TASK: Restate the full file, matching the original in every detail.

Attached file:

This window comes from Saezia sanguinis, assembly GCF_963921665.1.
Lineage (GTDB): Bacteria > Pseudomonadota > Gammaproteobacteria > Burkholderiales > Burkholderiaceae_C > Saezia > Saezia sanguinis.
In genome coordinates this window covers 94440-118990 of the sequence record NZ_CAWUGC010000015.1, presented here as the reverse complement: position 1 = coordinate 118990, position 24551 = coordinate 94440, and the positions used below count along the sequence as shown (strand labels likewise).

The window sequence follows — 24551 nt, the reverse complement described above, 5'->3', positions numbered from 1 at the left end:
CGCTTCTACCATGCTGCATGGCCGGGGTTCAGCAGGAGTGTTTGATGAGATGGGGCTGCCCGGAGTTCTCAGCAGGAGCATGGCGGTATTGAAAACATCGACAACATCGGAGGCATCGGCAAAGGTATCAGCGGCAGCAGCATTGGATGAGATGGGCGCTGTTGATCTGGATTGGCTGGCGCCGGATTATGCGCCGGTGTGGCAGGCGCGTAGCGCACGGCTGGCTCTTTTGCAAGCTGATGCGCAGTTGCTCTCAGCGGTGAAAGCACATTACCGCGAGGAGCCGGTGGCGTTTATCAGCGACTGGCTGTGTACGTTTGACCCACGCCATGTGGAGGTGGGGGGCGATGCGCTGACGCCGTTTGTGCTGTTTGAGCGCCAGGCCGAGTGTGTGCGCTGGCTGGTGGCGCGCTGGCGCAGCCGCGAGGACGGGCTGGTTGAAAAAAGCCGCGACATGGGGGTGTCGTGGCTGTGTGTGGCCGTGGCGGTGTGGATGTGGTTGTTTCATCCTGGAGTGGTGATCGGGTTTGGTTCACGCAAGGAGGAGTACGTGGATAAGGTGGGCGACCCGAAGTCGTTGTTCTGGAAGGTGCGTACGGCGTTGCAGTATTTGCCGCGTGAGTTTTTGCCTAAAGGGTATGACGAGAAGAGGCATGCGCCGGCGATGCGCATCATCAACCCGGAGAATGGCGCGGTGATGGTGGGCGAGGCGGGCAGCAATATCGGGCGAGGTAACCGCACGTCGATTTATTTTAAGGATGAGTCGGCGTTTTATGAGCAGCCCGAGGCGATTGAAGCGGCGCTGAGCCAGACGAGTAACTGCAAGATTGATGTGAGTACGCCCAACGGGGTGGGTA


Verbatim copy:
This window comes from Saezia sanguinis, assembly GCF_963921665.1.
Lineage (GTDB): Bacteria > Pseudomonadota > Gammaproteobacteria > Burkholderiales > Burkholderiaceae_C > Saezia > Saezia sanguinis.
In genome coordinates this window covers 94440-118990 of the sequence record NZ_CAWUGC010000015.1, presented here as the reverse complement: position 1 = coordinate 118990, position 24551 = coordinate 94440, and the positions used below count along the sequence as shown (strand labels likewise).

The window sequence follows — 24551 nt, the reverse complement described above, 5'->3', positions numbered from 1 at the left end:
CGCTTCTACCATGCTGCATGGCCGGGGTTCAGCAGGAGTGTTTGATGAGATGGGGCTGCCCGGAGTTCTCAGCAGGAGCATGGCGGTATTGAAAACATCGACAACATCGGAGGCATCGGCAAAGGTATCAGCGGCAGCAGCATTGGATGAGATGGGCGCTGTTGATCTGGATTGGCTGGCGCCGGATTATGCGCCGGTGTGGCAGGCGCGTAGCGCACGGCTGGCTCTTTTGCAAGCTGATGCGCAGTTGCTCTCAGCGGTGAAAGCACATTACCGCGAGGAGCCGGTGGCGTTTATCAGCGACTGGCTGTGTACGTTTGACCCACGCCATGTGGAGGTGGGGGGCGATGCGCTGACGCCGTTTGTGCTGTTTGAGCGCCAGGCCGAGTGTGTGCGCTGGCTGGTGGCGCGCTGGCGCAGCCGCGAGGACGGGCTGGTTGAAAAAAGCCGCGACATGGGGGTGTCGTGGCTGTGTGTGGCCGTGGCGGTGTGGATGTGGTTGTTTCATCCTGGAGTGGTGATCGGGTTTGGTTCACGCAAGGAGGAGTACGTGGATAAGGTGGGCGACCCGAAGTCGTTGTTCTGGAAGGTGCGTACGGCGTTGCAGTATTTGCCGCGTGAGTTTTTGCCTAAAGGGTATGACGAGAAGAGGCATGCGCCGGCGATGCGCATCATCAACCCGGAGAATGGCGCGGTGATGGTGGGCGAGGCGGGCAGCAATATCGGGCGAGGTAACCGCACGTCGATTTATTTTAAGGATGAGTCGGCGTTTTATGAGCAGCCCGAGGCGATTGAAGCGGCGCTGAGCCAGACGAGTAACTGCAAGATTGATGTGAGTACGCCCAACGGGGTGGGTA